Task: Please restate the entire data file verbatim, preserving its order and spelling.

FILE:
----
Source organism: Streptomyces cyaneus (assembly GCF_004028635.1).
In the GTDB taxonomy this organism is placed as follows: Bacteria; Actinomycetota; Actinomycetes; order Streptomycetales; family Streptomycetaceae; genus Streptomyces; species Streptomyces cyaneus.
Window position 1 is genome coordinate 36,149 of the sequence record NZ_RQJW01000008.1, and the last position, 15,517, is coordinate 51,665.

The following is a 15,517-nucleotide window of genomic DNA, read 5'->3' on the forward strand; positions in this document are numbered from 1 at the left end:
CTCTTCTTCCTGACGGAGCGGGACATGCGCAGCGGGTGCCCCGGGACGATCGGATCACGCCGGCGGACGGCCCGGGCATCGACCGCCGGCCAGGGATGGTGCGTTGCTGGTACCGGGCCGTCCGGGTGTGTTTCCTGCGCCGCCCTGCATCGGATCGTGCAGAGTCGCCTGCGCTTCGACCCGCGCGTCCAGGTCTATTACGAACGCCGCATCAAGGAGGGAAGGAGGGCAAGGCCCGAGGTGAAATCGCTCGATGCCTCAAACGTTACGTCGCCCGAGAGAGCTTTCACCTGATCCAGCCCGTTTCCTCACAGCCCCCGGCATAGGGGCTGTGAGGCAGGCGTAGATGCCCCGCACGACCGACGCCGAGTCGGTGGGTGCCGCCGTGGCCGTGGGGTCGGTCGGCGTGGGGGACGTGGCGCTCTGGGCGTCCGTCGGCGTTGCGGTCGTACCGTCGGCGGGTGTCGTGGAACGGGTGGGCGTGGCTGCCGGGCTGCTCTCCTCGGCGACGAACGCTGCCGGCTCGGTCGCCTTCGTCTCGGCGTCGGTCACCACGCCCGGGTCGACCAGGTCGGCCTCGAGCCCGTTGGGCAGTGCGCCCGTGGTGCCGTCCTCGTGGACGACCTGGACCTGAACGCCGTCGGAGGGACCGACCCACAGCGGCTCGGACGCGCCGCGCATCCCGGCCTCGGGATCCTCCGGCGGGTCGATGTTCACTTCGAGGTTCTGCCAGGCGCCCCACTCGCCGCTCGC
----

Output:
Source organism: Streptomyces cyaneus (assembly GCF_004028635.1).
In the GTDB taxonomy this organism is placed as follows: Bacteria; Actinomycetota; Actinomycetes; order Streptomycetales; family Streptomycetaceae; genus Streptomyces; species Streptomyces cyaneus.
Window position 1 is genome coordinate 36,149 of the sequence record NZ_RQJW01000008.1, and the last position, 15,517, is coordinate 51,665.

The following is a 15,517-nucleotide window of genomic DNA, read 5'->3' on the forward strand; positions in this document are numbered from 1 at the left end:
CTCTTCTTCCTGACGGAGCGGGACATGCGCAGCGGGTGCCCCGGGACGATCGGATCACGCCGGCGGACGGCCCGGGCATCGACCGCCGGCCAGGGATGGTGCGTTGCTGGTACCGGGCCGTCCGGGTGTGTTTCCTGCGCCGCCCTGCATCGGATCGTGCAGAGTCGCCTGCGCTTCGACCCGCGCGTCCAGGTCTATTACGAACGCCGCATCAAGGAGGGAAGGAGGGCAAGGCCCGAGGTGAAATCGCTCGATGCCTCAAACGTTACGTCGCCCGAGAGAGCTTTCACCTGATCCAGCCCGTTTCCTCACAGCCCCCGGCATAGGGGCTGTGAGGCAGGCGTAGATGCCCCGCACGACCGACGCCGAGTCGGTGGGTGCCGCCGTGGCCGTGGGGTCGGTCGGCGTGGGGGACGTGGCGCTCTGGGCGTCCGTCGGCGTTGCGGTCGTACCGTCGGCGGGTGTCGTGGAACGGGTGGGCGTGGCTGCCGGGCTGCTCTCCTCGGCGACGAACGCTGCCGGCTCGGTCGCCTTCGTCTCGGCGTCGGTCACCACGCCCGGGTCGACCAGGTCGGCCTCGAGCCCGTTGGGCAGTGCGCCCGTGGTGCCGTCCTCGTGGACGACCTGGACCTGAACGCCGTCGGAGGGACCGACCCACAGCGGCTCGGACGCGCCGCGCATCCCGGCCTCGGGATCCTCCGGCGGGTCGATGTTCACTTCGAGGTTCTGCCAGGCGCCCCACTCGCCGCTCGC